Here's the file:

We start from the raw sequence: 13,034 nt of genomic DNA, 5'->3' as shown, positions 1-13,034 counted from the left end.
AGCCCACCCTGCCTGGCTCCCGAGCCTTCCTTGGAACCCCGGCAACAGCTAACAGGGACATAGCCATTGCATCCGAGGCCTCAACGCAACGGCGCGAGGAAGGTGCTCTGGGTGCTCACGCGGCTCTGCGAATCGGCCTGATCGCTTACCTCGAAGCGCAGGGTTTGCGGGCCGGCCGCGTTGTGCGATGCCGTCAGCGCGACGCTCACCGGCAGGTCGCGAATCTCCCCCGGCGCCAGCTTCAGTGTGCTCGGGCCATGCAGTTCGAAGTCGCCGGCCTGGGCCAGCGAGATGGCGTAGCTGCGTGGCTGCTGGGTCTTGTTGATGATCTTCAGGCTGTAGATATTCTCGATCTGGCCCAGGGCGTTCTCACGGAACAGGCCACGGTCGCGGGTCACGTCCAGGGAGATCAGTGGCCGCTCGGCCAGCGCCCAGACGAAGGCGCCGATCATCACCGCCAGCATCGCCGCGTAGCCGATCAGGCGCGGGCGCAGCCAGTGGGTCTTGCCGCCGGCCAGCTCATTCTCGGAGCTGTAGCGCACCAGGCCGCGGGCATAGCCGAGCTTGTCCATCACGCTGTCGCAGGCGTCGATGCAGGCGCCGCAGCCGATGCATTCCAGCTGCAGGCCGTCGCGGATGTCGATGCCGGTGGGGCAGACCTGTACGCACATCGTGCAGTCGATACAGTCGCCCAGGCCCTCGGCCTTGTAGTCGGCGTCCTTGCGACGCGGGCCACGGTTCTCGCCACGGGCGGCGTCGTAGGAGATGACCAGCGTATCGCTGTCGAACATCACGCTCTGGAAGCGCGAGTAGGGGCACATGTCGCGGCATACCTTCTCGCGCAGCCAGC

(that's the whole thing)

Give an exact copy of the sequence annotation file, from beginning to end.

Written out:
We start from the raw sequence: 13,034 nt of genomic DNA, 5'->3' as shown, positions 1-13,034 counted from the left end.
AGCCCACCCTGCCTGGCTCCCGAGCCTTCCTTGGAACCCCGGCAACAGCTAACAGGGACATAGCCATTGCATCCGAGGCCTCAACGCAACGGCGCGAGGAAGGTGCTCTGGGTGCTCACGCGGCTCTGCGAATCGGCCTGATCGCTTACCTCGAAGCGCAGGGTTTGCGGGCCGGCCGCGTTGTGCGATGCCGTCAGCGCGACGCTCACCGGCAGGTCGCGAATCTCCCCCGGCGCCAGCTTCAGTGTGCTCGGGCCATGCAGTTCGAAGTCGCCGGCCTGGGCCAGCGAGATGGCGTAGCTGCGTGGCTGCTGGGTCTTGTTGATGATCTTCAGGCTGTAGATATTCTCGATCTGGCCCAGGGCGTTCTCACGGAACAGGCCACGGTCGCGGGTCACGTCCAGGGAGATCAGTGGCCGCTCGGCCAGCGCCCAGACGAAGGCGCCGATCATCACCGCCAGCATCGCCGCGTAGCCGATCAGGCGCGGGCGCAGCCAGTGGGTCTTGCCGCCGGCCAGCTCATTCTCGGAGCTGTAGCGCACCAGGCCGCGGGCATAGCCGAGCTTGTCCATCACGCTGTCGCAGGCGTCGATGCAGGCGCCGCAGCCGATGCATTCCAGCTGCAGGCCGTCGCGGATGTCGATGCCGGTGGGGCAGACCTGTACGCACATCGTGCAGTCGATACAGTCGCCCAGGCCCTCGGCCTTGTAGTCGGCGTCCTTGCGACGCGGGCCACGGTTCTCGCCACGGGCGGCGTCGTAGGAGATGACCAGCGTATCGCTGTCGAACATCACGCTCTGGAAGCGCGAGTAGGGGCACATGTCGCGGCATACCTTCTCGCGCAGCCAGC